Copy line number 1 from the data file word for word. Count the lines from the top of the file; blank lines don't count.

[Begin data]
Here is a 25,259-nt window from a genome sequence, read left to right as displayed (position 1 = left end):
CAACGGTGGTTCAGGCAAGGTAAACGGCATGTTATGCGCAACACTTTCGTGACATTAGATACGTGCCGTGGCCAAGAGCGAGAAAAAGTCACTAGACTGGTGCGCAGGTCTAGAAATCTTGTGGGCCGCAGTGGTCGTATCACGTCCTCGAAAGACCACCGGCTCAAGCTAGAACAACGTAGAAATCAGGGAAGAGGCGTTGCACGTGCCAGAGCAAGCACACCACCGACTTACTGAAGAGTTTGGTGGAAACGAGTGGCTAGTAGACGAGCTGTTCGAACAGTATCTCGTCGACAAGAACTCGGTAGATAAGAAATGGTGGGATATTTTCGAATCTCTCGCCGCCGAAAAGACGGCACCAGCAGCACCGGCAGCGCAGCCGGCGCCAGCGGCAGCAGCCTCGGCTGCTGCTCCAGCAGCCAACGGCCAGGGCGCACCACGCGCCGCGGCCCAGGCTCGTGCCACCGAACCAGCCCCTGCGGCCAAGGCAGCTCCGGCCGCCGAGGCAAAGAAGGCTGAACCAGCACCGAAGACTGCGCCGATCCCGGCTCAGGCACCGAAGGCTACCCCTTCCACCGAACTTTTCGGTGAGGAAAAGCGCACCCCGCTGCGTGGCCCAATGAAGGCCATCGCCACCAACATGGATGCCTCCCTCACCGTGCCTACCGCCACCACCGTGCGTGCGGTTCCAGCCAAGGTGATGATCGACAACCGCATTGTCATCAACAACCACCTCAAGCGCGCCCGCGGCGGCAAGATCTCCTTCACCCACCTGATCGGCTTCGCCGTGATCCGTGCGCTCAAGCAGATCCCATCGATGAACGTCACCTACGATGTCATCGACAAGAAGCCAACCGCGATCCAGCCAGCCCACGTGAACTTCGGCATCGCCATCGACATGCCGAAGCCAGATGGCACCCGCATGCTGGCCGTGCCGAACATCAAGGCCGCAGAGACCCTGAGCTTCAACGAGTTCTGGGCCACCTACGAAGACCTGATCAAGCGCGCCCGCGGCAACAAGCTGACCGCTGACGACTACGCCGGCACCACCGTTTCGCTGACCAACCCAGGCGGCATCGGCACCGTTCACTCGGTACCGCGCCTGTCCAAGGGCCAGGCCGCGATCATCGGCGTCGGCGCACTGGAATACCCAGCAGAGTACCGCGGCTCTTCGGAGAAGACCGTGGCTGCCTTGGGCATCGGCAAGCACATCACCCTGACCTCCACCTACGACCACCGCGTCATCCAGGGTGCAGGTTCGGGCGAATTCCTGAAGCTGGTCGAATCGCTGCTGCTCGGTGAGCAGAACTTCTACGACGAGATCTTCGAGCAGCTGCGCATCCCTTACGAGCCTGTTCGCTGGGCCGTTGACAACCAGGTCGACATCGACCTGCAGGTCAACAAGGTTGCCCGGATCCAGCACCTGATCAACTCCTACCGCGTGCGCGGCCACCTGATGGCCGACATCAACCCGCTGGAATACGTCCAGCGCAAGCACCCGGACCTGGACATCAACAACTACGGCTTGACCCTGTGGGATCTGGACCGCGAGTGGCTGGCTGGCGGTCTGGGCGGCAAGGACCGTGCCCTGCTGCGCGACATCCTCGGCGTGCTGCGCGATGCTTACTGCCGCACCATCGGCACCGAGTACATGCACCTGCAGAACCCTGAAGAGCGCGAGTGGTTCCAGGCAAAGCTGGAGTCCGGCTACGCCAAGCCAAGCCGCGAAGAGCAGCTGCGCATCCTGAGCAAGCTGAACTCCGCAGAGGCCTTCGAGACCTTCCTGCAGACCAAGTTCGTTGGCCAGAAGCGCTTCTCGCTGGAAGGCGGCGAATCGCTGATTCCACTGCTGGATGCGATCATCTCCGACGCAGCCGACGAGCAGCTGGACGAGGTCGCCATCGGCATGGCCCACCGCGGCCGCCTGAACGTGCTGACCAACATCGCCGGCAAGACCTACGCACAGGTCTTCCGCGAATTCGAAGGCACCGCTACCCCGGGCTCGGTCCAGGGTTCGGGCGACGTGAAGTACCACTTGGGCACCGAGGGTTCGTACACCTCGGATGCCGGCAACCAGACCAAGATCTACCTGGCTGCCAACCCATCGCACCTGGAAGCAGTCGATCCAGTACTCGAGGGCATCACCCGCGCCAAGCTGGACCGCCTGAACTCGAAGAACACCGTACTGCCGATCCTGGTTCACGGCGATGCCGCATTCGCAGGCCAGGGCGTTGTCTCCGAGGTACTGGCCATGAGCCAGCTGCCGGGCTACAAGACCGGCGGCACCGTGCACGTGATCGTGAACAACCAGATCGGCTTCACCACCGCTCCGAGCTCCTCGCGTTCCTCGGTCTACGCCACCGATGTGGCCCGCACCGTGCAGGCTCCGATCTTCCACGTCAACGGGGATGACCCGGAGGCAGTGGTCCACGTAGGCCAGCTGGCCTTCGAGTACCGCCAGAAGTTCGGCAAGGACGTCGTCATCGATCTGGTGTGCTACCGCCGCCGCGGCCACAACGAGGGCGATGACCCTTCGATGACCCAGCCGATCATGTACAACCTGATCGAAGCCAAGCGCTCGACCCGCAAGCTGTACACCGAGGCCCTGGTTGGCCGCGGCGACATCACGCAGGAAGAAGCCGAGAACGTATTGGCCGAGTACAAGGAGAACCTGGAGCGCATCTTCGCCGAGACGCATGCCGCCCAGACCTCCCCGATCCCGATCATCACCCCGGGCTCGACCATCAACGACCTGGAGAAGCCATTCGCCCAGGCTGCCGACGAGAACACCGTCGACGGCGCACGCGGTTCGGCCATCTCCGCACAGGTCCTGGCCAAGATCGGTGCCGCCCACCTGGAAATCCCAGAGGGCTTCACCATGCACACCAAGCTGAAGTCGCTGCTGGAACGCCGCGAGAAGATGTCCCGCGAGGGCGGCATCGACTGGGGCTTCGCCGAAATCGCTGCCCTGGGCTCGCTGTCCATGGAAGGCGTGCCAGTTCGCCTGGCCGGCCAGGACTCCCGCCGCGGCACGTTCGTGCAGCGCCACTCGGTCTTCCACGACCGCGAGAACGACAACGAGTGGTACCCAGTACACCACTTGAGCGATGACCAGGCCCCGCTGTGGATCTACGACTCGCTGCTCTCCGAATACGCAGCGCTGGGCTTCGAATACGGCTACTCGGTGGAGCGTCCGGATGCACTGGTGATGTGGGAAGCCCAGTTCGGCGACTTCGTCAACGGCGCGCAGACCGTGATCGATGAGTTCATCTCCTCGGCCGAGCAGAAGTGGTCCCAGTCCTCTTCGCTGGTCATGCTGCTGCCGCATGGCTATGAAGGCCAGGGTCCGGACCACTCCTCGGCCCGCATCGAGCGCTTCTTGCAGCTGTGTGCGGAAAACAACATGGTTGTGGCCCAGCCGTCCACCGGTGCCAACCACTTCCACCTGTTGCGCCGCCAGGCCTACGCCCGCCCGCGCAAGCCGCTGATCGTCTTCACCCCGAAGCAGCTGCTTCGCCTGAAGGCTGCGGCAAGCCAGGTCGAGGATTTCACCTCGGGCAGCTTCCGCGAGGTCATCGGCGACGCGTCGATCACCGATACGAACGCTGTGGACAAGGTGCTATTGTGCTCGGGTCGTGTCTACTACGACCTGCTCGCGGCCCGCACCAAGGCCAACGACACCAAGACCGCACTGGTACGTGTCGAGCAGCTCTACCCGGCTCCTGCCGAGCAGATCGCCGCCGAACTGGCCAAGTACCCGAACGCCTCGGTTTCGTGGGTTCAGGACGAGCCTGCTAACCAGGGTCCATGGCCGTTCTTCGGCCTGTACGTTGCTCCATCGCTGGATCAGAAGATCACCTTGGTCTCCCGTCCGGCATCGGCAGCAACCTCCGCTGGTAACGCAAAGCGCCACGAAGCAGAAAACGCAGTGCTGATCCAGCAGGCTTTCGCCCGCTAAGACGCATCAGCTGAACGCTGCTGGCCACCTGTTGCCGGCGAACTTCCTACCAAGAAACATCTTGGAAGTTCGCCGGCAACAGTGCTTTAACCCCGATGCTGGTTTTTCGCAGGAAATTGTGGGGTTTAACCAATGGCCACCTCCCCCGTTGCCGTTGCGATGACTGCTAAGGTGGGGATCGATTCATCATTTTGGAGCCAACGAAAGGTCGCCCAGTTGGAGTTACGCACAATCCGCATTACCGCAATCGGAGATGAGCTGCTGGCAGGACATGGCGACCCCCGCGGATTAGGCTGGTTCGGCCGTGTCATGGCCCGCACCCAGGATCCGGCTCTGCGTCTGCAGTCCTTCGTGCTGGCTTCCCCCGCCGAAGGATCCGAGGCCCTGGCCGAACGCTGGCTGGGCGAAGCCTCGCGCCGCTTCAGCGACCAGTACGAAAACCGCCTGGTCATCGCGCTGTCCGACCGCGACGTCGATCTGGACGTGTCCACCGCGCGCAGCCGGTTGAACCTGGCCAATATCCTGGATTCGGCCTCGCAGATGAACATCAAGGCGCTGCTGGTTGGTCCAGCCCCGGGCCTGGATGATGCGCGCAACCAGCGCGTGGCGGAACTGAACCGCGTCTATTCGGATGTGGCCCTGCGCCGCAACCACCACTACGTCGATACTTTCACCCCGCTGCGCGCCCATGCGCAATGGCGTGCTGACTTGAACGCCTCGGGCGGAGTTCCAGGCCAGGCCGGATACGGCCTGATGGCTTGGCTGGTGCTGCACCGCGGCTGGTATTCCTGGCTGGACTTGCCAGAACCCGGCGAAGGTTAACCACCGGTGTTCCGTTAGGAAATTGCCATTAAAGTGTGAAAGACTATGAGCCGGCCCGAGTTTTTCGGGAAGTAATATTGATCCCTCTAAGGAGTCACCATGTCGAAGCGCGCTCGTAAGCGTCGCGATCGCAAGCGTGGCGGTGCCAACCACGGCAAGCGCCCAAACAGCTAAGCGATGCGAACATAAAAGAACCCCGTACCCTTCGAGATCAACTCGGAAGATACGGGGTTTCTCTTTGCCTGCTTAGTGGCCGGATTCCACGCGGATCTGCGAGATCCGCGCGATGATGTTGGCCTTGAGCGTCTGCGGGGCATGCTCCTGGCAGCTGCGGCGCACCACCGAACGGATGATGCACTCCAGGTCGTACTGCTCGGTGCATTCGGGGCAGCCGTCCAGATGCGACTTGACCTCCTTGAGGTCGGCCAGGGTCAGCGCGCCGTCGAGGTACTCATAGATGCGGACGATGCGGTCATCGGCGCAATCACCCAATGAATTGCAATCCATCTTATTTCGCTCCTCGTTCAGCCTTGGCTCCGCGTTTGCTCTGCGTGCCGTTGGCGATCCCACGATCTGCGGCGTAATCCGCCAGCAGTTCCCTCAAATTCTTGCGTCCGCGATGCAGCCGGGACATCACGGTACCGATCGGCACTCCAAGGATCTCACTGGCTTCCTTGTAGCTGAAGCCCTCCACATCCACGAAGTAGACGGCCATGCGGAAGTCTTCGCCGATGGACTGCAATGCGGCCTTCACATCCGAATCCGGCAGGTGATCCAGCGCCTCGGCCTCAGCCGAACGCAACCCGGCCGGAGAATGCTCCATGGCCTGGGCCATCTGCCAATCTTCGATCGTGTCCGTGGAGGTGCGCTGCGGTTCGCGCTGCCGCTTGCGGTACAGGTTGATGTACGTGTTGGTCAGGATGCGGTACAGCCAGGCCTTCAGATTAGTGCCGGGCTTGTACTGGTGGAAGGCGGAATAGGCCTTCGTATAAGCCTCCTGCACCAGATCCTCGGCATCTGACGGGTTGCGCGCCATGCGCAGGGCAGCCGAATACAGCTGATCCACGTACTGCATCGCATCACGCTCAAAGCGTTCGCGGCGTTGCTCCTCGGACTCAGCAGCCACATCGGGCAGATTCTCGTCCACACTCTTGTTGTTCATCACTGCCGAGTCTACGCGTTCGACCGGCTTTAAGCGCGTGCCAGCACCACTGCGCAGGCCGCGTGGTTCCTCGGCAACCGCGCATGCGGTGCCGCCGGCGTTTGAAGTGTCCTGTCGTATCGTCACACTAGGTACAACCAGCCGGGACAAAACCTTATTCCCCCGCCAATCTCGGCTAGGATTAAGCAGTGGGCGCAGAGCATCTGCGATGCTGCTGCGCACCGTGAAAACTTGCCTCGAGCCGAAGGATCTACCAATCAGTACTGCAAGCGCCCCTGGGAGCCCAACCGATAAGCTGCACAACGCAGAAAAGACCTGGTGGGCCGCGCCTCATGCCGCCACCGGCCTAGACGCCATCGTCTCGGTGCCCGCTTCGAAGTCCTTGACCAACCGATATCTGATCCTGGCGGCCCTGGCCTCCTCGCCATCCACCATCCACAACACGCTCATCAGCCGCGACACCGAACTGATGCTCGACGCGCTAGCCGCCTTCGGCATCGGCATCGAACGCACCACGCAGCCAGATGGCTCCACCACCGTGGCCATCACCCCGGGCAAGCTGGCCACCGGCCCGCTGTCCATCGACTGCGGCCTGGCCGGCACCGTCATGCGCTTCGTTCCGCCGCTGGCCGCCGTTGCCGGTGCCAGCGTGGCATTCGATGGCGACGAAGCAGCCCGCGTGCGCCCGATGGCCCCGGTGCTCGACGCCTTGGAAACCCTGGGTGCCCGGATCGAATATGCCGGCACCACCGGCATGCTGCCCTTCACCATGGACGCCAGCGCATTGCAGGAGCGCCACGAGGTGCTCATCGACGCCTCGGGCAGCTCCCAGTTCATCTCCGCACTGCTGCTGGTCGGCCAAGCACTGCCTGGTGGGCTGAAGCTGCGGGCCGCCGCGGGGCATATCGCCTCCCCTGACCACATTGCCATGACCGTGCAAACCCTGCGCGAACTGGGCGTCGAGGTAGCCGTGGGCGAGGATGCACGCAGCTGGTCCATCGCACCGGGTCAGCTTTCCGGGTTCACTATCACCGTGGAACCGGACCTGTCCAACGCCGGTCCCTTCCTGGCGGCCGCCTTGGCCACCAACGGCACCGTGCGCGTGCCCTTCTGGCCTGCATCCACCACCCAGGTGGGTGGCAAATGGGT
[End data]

Here is a 25,259-nt window from a genome sequence, read left to right as displayed (position 1 = left end):